Thank you to all ​the amazing speakers ​ who spoke, from the heart, passionately, in favor of moving our petition forward, and thank you to all who came to [Tuesday] night’s meeting in support of MPS [the Mount Carmel Preservation Society].

We need to think out of the box, but a solution to sustainability and continued repairs is possible. Now we will have a chance to properly present our ideas. The road ahead may not be easy, but neither was it for those who sacrificed to build it.

See you at the next Historic Commission Meeting. We will inform you of date, time and location details soon.

*******

Scroll down for further information:

Mount Carmel Preservation Society Statement – January 10, 2017

Immediate Release

In December 2016 the Mount Carmel Preservation Society (MPS) had delayed its petition for a historical district for Our Lady of Mount Carmel.

This was done in good faith, in exchange for the Bishop’s offer that, if we tabled our petition, he will not take action to demolish the Church until January 2018 and will also work with the MPS, the WBDC and the Chamber of Commerce, to explore and seek a solution to save the church.

MPS met with the Bishop on December 30, 2016 and took what had transpired under advisement with our Membership. We later responded, with membership consensus, with a letter sent on January 3, 2017, to the Diocesan leadership, asking the Diocese to consider addressing concerns that we felt needed to first be agreed to in order to set a proper foundation for future discussions.

Whereas the Diocese response did not address our specific concerns by January 9, as per our request, and whereas the permit for demolition formally continues to stand for May 2017, and the window to preserve the Church is closing in on the time required to properly process a Historic District application, we must move forward with our petition.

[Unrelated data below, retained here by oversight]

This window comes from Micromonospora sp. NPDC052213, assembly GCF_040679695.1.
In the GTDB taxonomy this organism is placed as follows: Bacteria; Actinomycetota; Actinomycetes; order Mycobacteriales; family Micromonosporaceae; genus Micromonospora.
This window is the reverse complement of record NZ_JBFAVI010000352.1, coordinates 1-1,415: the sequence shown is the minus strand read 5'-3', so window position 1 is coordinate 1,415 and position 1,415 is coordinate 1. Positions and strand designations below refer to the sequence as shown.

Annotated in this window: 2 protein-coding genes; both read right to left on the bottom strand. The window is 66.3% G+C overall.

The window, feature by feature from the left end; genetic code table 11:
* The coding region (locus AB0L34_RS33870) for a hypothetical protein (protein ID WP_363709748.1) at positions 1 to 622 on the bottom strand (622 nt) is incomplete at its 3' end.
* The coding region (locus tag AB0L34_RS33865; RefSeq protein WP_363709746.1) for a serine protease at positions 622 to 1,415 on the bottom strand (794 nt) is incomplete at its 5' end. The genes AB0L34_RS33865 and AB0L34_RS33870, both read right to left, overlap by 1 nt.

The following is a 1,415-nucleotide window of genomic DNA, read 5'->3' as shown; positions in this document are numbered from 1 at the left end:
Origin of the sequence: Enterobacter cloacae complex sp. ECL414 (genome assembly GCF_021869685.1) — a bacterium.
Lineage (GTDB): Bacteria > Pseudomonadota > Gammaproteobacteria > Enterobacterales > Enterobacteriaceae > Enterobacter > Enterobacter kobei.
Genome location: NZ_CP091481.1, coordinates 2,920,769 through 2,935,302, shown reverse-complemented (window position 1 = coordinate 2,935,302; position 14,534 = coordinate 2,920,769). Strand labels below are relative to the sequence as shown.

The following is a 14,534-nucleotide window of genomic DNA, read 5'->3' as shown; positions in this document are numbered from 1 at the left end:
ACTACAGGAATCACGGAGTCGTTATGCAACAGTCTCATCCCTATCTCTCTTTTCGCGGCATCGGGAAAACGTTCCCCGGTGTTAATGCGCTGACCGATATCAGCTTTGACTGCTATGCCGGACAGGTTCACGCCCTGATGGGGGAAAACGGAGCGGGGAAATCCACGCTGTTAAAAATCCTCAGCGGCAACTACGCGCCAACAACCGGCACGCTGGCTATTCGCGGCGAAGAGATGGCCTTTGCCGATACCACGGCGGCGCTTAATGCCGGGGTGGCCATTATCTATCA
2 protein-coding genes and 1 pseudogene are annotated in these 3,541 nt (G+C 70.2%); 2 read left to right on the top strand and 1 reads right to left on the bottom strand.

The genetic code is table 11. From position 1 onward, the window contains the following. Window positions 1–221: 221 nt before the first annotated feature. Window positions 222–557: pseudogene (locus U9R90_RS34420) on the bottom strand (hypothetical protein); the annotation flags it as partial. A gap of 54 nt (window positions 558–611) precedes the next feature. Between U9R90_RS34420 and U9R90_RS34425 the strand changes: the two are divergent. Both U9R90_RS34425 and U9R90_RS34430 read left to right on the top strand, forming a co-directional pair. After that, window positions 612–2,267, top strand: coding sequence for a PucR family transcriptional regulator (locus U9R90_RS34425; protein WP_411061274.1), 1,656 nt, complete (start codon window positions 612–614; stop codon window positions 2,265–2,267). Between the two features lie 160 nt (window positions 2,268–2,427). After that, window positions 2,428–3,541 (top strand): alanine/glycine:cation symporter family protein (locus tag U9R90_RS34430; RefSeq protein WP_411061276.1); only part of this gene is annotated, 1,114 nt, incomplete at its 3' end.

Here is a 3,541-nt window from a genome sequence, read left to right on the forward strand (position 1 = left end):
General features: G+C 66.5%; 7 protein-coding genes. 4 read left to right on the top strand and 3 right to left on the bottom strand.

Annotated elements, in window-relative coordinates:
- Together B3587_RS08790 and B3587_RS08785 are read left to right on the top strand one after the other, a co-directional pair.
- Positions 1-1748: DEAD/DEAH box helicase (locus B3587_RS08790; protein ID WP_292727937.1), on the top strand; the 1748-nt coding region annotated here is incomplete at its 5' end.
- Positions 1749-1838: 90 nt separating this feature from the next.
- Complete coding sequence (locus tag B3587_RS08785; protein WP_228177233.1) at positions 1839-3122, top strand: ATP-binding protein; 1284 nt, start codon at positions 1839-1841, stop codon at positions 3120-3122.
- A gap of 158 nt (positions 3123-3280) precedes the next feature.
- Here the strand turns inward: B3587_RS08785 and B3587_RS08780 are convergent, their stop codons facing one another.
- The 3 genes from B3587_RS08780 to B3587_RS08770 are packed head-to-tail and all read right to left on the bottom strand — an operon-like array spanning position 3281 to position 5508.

Our request asking the Council to move our petition forward to the historic commission, reflects our desire to give the Historic Commission, and all the stake holders, the fair amount of time and due diligence, Mount Carmel, as one of the top ten most endangered historical resources in Massachusetts, deserves.

It is our understanding, as recently reaffirmed in a recent response to an appeal from the Vatican, that the Church is safe from the wrecking ball until the Bishop first issues a decree to relegate it to profane but not sordid use, which may be appealed through a process set forth through Canon Law.

With consideration to the above, it is the consensus MPS membership to move forward with their petition for a Mount Carmel Historic District, before the City Council this Tuesday (1/10/17).

The Mount Carmel Preservation Society does not wish to risk the church to the wrecking ball as scheduled in May 2017. We are seeking the Diocese to be willing to accept the following in order for us to consider further delaying our petition for a historic district:

We have asked this of the Diocese in a letter sent on January 4, 2017 with a request to respond to us by January 9, 2017: